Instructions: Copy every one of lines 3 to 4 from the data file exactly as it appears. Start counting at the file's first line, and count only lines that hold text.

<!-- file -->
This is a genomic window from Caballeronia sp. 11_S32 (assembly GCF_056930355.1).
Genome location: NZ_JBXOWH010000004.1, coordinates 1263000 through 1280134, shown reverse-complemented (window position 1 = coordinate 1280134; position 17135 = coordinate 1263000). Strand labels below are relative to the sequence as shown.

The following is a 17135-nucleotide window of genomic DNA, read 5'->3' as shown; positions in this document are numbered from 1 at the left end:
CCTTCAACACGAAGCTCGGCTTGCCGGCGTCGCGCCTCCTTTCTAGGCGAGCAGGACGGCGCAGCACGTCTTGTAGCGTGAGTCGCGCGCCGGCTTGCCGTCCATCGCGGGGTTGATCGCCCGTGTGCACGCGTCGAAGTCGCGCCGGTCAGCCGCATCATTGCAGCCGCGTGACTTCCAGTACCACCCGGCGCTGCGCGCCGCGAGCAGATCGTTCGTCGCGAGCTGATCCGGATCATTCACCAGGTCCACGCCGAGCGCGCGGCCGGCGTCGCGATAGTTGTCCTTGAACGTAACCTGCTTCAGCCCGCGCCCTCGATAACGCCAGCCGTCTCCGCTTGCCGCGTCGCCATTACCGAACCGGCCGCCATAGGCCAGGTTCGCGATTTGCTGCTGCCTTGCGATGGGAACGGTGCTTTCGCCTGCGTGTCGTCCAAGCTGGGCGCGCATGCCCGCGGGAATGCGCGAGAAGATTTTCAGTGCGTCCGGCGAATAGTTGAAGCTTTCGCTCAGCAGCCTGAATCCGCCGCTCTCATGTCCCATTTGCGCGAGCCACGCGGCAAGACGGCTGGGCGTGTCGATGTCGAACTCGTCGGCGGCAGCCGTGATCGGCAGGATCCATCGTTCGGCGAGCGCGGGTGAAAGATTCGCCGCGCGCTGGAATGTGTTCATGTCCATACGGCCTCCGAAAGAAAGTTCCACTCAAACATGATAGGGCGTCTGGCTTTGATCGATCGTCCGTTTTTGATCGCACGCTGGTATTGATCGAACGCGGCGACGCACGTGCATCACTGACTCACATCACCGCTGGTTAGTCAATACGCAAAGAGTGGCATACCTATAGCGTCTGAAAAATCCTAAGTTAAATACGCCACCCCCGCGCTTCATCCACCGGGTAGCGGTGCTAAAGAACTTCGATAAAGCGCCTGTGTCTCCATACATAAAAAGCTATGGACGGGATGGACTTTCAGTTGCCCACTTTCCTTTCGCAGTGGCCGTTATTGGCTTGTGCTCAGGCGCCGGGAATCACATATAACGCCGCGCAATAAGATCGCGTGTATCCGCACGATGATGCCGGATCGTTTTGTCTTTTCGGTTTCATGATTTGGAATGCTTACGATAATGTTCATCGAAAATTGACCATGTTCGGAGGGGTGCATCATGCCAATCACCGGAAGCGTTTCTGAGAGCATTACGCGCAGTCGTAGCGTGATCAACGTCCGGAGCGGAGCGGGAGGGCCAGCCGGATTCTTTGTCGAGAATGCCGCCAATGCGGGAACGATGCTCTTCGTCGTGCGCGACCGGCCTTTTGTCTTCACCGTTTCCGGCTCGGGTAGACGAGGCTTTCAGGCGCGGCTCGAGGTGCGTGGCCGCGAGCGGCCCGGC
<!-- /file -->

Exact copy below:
The following is a 17135-nucleotide window of genomic DNA, read 5'->3' as shown; positions in this document are numbered from 1 at the left end:
CCTTCAACACGAAGCTCGGCTTGCCGGCGTCGCGCCTCCTTTCTAGGCGAGCAGGACGGCGCAGCACGTCTTGTAGCGTGAGTCGCGCGCCGGCTTGCCGTCCATCGCGGGGTTGATCGCCCGTGTGCACGCGTCGAAGTCGCGCCGGTCAGCCGCATCATTGCAGCCGCGTGACTTCCAGTACCACCCGGCGCTGCGCGCCGCGAGCAGATCGTTCGTCGCGAGCTGATCCGGATCATTCACCAGGTCCACGCCGAGCGCGCGGCCGGCGTCGCGATAGTTGTCCTTGAACGTAACCTGCTTCAGCCCGCGCCCTCGATAACGCCAGCCGTCTCCGCTTGCCGCGTCGCCATTACCGAACCGGCCGCCATAGGCCAGGTTCGCGATTTGCTGCTGCCTTGCGATGGGAACGGTGCTTTCGCCTGCGTGTCGTCCAAGCTGGGCGCGCATGCCCGCGGGAATGCGCGAGAAGATTTTCAGTGCGTCCGGCGAATAGTTGAAGCTTTCGCTCAGCAGCCTGAATCCGCCGCTCTCATGTCCCATTTGCGCGAGCCACGCGGCAAGACGGCTGGGCGTGTCGATGTCGAACTCGTCGGCGGCAGCCGTGATCGGCAGGATCCATCGTTCGGCGAGCGCGGGTGAAAGATTCGCCGCGCGCTGGAATGTGTTCATGTCCATACGGCCTCCGAAAGAAAGTTCCACTCAAACATGATAGGGCGTCTGGCTTTGATCGATCGTCCGTTTTTGATCGCACGCTGGTATTGATCGAACGCGGCGACGCACGTGCATCACTGACTCACATCACCGCTGGTTAGTCAATACGCAAAGAGTGGCATACCTATAGCGTCTGAAAAATCCTAAGTTAAATACGCCACCCCCGCGCTTCATCCACCGGGTAGCGGTGCTAAAGAACTTCGATAAAGCGCCTGTGTCTCCATACATAAAAAGCTATGGACGGGATGGACTTTCAGTTGCCCACTTTCCTTTCGCAGTGGCCGTTATTGGCTTGTGCTCAGGCGCCGGGAATCACATATAACGCCGCGCAATAAGATCGCGTGTATCCGCACGATGATGCCGGATCGTTTTGTCTTTTCGGTTTCATGATTTGGAATGCTTACGATAATGTTCATCGAAAATTGACCATGTTCGGAGGGGTGCATCATGCCAATCACCGGAAGCGTTTCTGAGAGCATTACGCGCAGTCGTAGCGTGATCAACGTCCGGAGCGGAGCGGGAGGGCCAGCCGGATTCTTTGTCGAGAATGCCGCCAATGCGGGAACGATGCTCTTCGTCGTGCGCGACCGGCCTTTTGTCTTCACCGTTTCCGGCTCGGGTAGACGAGGCTTTCAGGCGCGGCTCGAGGTGCGTGGCCGCGAGCGGCCCGGC